I just found out that I’m going to be doing my Public Health Nursing clinical next spring in Haiti! It’s a relatively short stay in the country–10 days including travel time–but I think that those ten days will be fairly condensed. I will be traveling with seven other nursing students, an instructor, and a graduate student.
While we’re there, we will be:
- Working with the Haitian Health Foundation
- Providing health screening and education to adolescents
- Providing interventions in maternal and child health clinics
- Providing interventions in a nutrition and hospice program for children and adults
The clinical rotation will consist of pre-trip planning and preparation, the trip itself, and post-trip follow-up back in Baltimore. I’ll be missing some classes, but not enough to make me worried (particularly as I have decided to cut my course load in half next semester). The prep-work we’ll be doing will include work like visiting embassies/congressional representatives, getting a community assessment together, preparing intervention materials, and fundraising.
I’m getting really, really excited about this. I’m so glad that my application was accepted.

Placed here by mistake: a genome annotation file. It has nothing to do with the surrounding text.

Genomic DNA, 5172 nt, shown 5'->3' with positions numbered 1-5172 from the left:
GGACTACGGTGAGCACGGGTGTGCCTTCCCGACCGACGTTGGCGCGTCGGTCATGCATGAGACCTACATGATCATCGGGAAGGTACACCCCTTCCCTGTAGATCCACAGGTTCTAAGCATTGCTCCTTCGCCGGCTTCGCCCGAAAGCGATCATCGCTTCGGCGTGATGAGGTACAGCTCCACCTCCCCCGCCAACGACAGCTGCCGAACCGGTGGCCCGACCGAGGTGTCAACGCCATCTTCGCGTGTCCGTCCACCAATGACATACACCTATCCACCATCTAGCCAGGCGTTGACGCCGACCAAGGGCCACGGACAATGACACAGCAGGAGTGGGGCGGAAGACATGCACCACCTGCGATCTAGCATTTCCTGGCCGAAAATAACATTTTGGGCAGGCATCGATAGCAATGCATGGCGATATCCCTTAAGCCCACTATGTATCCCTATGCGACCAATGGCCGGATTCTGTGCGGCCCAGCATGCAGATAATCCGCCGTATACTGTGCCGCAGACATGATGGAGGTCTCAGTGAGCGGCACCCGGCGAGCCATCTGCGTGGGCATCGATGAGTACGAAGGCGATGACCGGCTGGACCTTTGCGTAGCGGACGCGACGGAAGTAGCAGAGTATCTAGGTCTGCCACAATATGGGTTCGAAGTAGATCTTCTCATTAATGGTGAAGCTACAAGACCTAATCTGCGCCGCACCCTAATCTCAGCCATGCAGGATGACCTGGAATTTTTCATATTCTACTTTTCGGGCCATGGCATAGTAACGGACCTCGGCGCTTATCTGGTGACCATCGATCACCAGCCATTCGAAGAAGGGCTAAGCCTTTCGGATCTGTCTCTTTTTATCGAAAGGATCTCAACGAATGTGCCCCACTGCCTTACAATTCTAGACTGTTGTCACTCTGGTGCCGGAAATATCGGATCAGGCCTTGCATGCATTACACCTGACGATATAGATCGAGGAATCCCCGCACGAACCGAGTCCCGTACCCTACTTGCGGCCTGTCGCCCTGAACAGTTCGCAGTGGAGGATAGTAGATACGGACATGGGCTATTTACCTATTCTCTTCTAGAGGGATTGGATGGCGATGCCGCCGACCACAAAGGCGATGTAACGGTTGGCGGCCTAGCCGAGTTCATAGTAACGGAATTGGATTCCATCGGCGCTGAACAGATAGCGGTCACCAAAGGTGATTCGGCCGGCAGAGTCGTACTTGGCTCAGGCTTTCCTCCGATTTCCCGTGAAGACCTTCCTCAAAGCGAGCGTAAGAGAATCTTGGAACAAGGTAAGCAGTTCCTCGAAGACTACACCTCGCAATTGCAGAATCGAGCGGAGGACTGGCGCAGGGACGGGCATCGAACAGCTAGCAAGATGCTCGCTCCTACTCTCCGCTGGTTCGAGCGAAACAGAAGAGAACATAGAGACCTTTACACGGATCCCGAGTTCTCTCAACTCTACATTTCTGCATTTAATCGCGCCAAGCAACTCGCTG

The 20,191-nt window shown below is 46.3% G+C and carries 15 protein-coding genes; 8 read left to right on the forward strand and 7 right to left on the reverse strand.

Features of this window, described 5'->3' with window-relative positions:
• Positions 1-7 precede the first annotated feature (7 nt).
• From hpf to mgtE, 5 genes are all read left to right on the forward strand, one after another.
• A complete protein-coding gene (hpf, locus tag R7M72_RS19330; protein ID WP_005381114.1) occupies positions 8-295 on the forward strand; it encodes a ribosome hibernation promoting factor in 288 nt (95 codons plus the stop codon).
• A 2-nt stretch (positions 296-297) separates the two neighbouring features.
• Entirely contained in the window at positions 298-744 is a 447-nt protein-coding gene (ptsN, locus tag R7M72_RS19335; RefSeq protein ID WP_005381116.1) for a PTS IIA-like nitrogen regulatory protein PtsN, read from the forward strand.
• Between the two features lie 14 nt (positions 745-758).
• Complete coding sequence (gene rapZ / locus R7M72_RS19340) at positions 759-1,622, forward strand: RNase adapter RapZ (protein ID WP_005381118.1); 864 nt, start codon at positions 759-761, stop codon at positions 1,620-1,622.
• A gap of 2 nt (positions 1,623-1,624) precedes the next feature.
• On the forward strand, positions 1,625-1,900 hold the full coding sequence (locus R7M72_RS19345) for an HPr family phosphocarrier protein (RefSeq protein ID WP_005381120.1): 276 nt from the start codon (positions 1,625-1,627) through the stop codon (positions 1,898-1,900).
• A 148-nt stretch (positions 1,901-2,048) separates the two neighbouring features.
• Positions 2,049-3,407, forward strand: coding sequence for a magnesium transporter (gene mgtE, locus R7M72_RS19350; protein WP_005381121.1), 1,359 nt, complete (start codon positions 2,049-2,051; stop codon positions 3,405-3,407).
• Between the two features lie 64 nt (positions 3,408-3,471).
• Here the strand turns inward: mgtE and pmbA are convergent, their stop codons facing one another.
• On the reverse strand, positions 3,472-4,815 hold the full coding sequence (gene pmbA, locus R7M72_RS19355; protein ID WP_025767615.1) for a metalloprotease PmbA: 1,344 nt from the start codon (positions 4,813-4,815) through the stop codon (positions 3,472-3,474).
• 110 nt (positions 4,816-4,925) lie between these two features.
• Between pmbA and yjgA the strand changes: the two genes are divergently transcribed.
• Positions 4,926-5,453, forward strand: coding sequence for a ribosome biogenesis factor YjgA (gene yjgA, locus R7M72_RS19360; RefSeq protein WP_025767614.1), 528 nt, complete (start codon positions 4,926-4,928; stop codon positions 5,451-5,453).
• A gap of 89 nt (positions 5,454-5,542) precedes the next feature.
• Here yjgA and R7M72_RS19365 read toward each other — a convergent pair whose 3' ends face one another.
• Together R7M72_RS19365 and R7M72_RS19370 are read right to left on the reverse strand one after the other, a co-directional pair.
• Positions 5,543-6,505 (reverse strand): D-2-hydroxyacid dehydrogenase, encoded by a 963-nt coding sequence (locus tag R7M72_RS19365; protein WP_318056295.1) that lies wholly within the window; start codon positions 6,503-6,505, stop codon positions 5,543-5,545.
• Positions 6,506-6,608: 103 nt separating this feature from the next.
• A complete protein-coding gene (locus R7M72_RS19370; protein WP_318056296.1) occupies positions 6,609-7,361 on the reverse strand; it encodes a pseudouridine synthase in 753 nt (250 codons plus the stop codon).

I’ve been to Haiti once before, not long after my 18th birthday. I was onboard the schooner Harvey Gamage when we made port in Jacmel in the spring of 2003. I don’t think we were there for longer than a day or two, but going ashore in Jacmel made a big impression on me. I still remember the sounds and the smells of the Jacmel streets. Most of all, though, I remember the profound need–I have never seen so much poverty, before or since. I watched a woman try to cook a meal for her family by burning scrap junk, the only combustible material available to her that day. The biggest thing I remember feeling was shame that I did not have more skills to help. I made a little promise to myself at the time that I would go back, and it looks like–one earthquake and almost ten years later–I finally am.
When I first moved to Baltimore, before I was a nursing student (and when I was still a columnist for the Bangor Daily News), I interviewed Beth Sloand on what it was like to go to Haiti with a team of nurses and other healthcare workers after the earthquake. Now I’ll be going myself, as one of her students. Life’s fun like that. There’s a fabulous symmetry to it…wholly unexpected, but better than anything I could have planned.